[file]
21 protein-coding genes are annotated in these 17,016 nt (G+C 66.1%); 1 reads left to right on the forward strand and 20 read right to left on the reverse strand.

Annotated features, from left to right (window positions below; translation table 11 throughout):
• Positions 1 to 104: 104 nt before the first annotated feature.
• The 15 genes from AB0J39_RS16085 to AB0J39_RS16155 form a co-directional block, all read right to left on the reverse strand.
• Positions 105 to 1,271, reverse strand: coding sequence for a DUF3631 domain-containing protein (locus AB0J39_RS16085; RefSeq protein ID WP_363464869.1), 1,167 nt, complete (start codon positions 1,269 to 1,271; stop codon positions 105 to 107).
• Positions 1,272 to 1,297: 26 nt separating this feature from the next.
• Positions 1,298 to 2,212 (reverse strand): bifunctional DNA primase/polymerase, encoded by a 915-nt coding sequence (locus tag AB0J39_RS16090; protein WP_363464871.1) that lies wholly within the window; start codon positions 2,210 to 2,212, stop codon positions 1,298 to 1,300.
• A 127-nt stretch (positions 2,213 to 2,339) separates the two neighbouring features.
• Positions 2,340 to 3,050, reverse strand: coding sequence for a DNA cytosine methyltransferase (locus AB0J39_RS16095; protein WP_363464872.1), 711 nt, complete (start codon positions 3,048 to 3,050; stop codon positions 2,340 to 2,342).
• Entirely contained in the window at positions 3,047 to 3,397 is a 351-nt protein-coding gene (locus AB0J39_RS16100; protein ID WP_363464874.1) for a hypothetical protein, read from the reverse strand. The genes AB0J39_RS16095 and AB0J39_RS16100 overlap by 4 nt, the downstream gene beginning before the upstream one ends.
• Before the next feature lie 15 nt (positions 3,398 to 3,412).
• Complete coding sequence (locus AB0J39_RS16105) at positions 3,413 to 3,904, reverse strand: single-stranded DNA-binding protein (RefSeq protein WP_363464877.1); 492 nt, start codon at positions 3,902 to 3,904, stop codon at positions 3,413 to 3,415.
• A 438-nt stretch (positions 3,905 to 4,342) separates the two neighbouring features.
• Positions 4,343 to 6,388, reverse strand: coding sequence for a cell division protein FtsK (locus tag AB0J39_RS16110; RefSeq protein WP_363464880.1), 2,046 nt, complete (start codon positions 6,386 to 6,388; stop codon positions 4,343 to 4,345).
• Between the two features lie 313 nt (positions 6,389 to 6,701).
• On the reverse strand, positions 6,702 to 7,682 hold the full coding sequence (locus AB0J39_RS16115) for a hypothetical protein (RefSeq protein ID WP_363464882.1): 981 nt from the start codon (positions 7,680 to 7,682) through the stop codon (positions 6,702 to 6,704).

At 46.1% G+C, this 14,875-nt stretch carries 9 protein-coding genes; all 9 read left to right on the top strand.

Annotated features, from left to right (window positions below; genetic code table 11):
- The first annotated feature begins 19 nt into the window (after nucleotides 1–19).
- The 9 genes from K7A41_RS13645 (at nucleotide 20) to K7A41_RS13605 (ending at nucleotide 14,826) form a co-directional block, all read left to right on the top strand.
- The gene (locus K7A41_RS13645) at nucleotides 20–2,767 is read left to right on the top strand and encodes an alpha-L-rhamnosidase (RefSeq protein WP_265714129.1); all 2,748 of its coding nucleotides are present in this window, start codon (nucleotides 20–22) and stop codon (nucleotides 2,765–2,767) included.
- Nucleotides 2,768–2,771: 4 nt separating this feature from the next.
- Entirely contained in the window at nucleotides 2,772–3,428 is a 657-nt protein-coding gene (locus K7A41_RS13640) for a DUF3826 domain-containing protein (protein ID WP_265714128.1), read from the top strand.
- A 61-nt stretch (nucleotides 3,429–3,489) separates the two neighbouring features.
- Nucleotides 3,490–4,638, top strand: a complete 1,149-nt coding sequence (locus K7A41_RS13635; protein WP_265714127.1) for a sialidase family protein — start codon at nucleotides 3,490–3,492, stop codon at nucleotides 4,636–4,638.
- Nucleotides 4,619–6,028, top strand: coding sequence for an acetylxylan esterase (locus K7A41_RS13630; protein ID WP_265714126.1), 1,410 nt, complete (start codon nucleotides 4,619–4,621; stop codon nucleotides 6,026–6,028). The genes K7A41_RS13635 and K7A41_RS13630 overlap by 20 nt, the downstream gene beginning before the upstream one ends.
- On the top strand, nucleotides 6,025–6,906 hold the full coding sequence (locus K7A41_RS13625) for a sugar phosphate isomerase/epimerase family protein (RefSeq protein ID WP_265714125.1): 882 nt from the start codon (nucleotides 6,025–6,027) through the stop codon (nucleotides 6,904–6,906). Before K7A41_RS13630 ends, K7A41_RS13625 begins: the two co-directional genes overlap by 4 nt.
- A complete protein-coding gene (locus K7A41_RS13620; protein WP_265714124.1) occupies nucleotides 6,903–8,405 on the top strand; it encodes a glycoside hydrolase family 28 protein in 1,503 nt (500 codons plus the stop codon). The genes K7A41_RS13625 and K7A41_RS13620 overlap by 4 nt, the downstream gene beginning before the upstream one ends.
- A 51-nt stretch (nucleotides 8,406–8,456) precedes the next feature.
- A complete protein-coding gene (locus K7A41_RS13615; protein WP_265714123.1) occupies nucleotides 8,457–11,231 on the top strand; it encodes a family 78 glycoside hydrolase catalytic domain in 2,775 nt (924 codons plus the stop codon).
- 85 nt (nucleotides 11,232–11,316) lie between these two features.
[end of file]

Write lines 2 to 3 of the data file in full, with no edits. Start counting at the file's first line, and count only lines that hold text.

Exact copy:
Annotated features, from left to right (window positions below; translation table 11 throughout):
• Positions 1 to 104: 104 nt before the first annotated feature.